By Sophia Deschler RN, BSN, RN | BSN
Updated on November 8, 2023
Published on September 26, 2023
Get latest news, updates, and trends on mental well-being
Struggling with your mental health can be overwhelming. But you are not alone, even if it often feels that way. Anxiety and depression are two common mental health disorders, with anxiety affecting nearly 40 million adults1 in the United States and depression affecting 280 million.2
Even though these conditions are common, they shouldn’t be considered “normal.” When anxiety and depression persist, they can seriously get in the way of day-to-day life.
Navigating through emotional and physical symptoms can be challenging, but understanding the signs and knowing when and how to get help can help you feel better.
This article will cover signs of anxiety and depression to look out for and how to get help. So, as you read on, remember that you’re taking a brave step towards reclaiming your life, and support is available to help you along this journey.
Some anxiety is normal in life – such as getting nervous before a test or job interview. When anxiety gets out of hand, you can experience nervousness or worry, even in normal situations.
Signs and symptoms of anxiety include:
There are different types of anxiety disorders,3 including:
Signs of anxiety vary. Some anxiety signs in adults are emotional, while others are physical.
Emotional signs of anxiety include:
Physical signs of anxiety include:
Anxiety can be acceptable and even helpful in some situations, but when it starts to worsen and get in the way of your life, it may be time to seek help.
Signs that anxiety may be worsening include4:
Depression is a mood disorder that causes feelings of sadness. When you are depressed, it can affect how you think, feel, sleep, eat, and handle daily activities.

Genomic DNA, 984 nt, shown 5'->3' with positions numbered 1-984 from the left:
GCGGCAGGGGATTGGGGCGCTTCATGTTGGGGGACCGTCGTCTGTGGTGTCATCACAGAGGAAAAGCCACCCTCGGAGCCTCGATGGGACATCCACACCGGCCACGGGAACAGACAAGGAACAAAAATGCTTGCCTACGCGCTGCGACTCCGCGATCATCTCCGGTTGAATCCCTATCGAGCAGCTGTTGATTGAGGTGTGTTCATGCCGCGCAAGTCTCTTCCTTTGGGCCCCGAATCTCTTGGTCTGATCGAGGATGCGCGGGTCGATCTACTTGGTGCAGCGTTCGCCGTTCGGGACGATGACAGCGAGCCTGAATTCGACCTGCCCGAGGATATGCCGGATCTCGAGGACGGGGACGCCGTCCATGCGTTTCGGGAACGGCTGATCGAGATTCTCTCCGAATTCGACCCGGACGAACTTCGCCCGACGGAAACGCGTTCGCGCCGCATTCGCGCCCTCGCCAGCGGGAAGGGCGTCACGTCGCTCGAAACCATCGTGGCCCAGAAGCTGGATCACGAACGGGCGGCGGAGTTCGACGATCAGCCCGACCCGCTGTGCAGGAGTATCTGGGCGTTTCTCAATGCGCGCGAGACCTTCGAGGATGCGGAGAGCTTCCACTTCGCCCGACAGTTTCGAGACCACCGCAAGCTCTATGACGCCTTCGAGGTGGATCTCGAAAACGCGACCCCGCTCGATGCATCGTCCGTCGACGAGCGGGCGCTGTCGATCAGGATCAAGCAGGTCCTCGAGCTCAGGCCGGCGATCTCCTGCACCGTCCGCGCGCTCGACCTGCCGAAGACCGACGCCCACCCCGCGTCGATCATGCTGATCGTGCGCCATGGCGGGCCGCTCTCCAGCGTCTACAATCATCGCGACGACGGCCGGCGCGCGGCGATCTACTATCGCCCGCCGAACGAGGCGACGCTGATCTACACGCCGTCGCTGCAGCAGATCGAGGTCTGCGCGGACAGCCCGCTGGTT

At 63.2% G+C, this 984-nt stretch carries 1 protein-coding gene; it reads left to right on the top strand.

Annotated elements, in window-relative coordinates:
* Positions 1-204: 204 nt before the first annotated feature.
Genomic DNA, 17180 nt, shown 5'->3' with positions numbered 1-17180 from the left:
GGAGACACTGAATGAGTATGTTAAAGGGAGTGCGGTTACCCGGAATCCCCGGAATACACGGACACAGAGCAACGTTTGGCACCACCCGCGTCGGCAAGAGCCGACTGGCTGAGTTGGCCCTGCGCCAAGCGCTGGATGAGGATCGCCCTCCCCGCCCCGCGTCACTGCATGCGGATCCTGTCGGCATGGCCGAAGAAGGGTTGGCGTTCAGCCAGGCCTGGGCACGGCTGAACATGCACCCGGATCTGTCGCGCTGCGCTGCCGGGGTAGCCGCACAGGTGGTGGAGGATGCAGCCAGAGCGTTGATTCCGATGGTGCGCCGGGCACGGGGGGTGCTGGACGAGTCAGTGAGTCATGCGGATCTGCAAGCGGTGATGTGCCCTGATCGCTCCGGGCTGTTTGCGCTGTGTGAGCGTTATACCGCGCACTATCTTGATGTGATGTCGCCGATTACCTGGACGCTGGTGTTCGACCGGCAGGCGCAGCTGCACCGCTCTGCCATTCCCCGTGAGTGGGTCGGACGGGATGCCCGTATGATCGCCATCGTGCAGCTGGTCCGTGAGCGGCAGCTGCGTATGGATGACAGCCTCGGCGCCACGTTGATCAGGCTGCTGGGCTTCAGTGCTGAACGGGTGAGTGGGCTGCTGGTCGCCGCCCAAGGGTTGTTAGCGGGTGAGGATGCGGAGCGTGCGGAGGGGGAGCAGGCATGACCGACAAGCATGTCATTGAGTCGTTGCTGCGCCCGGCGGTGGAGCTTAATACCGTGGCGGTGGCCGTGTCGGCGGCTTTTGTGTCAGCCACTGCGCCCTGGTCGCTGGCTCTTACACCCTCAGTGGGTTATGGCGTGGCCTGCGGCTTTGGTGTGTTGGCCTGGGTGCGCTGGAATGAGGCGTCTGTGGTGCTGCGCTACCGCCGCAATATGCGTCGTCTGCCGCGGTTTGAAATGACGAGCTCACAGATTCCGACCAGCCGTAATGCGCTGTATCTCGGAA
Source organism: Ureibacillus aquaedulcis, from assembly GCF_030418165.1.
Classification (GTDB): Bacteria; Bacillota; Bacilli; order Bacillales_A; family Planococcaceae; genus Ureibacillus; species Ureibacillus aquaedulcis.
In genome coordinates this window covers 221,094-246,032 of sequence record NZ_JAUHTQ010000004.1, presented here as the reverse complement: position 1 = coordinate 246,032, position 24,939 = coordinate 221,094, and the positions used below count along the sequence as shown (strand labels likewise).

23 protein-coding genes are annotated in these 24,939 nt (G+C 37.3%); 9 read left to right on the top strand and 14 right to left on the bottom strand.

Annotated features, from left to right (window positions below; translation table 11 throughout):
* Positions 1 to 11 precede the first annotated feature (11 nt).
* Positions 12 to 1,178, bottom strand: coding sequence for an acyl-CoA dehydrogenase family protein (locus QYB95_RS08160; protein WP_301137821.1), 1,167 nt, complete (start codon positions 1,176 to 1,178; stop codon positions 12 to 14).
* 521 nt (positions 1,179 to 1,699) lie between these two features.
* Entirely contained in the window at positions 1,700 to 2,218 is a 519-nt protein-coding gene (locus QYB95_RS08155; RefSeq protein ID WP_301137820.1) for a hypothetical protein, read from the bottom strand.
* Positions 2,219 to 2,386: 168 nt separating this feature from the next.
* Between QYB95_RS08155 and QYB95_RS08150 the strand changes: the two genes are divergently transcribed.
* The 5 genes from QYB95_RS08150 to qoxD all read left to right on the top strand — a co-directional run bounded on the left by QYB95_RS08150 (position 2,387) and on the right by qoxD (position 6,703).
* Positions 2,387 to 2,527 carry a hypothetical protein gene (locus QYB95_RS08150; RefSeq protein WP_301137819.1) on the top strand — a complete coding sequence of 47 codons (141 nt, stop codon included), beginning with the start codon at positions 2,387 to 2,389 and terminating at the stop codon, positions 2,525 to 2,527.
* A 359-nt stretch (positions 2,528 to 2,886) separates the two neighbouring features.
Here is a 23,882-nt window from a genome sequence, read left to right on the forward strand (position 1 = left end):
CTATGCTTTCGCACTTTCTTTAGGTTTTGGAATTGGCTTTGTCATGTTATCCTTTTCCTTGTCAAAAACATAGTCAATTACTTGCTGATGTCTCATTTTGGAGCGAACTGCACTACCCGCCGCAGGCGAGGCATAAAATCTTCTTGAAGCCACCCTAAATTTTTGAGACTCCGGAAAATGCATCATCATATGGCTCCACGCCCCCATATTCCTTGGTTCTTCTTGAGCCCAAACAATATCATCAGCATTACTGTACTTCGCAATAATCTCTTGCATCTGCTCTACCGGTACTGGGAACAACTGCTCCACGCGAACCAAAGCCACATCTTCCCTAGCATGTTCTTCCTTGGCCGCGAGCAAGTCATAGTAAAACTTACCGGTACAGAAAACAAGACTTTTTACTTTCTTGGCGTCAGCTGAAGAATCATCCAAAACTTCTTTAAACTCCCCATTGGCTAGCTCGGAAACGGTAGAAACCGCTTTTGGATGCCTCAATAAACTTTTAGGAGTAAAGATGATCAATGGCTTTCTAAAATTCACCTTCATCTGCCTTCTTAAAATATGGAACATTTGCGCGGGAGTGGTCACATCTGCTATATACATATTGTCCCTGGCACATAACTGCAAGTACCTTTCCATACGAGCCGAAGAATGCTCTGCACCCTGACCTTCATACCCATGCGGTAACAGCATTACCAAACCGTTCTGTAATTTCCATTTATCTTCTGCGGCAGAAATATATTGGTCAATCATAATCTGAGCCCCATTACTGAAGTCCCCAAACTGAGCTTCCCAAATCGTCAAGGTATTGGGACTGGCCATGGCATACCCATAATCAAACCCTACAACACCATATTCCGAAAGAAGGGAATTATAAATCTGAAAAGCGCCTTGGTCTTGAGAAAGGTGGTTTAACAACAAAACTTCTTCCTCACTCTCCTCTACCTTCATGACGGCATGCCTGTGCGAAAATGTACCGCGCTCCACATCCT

Depression is characterized by feelings of low motivation and sadness.5
There are a couple of different types of depression, including:
Signs of depression6 can be categorized as being either emotional or physical.
Emotional signs of depression include:
Physical signs of depression include:
If your depression is getting worse, then you may need to seek out professional help. The following signs may indicate that depression is worsening and needs immediate attention.
You may have already noticed that both anxiety and depression have some similar symptoms. Many people experience both anxiety and depression together. Some experts state that about 60% of people7 who experience anxiety also show signs of depression.
Symptoms that could indicate either anxiety or depression include:
Anxiety and depression can also feed into each other. This means that if one worsens, the other could decline as well. This also means that working on and improving one condition may help to improve the other.
The main way that mental health professionals diagnose anxiety and depression8 is by talking with you to evaluate and understand your symptoms. They will ask about what you’re experiencing to help figure out what may be causing the issues and determine how serious it is.
Your doctor may also recommend some medical testing to ensure that an underlying medical condition, such as hypothyroidism, isn’t causing the issue.
If you’re dealing with anxiety and depression as an ongoing issue, it may be time to seek professional help. Some steps you can take include:
Various helpful online resources are available to help with depression and anxiety. The Anxiety & Depression Association of America (ADAA) website lists community resources targeted at specific populations (such as women, teens, children, military members, and more).
A 24/7 free national helpline is also available through SAMHSA, offering mental health and substance abuse support for those in need.
Anxiety and depression may be common, but that doesn’t mean you must let these mental health challenges go untreated.
If you’re experiencing symptoms of anxiety or depression – or both – it is crucial to seek support. You can talk to a mental help professional who can diagnose you or speak to a therapist who can help you verbalize your feelings. A professional can also prescribe any medications or lifestyle changes to help you start feeling better.
Here are some helpful resources if you are struggling with anxiety and/or depression.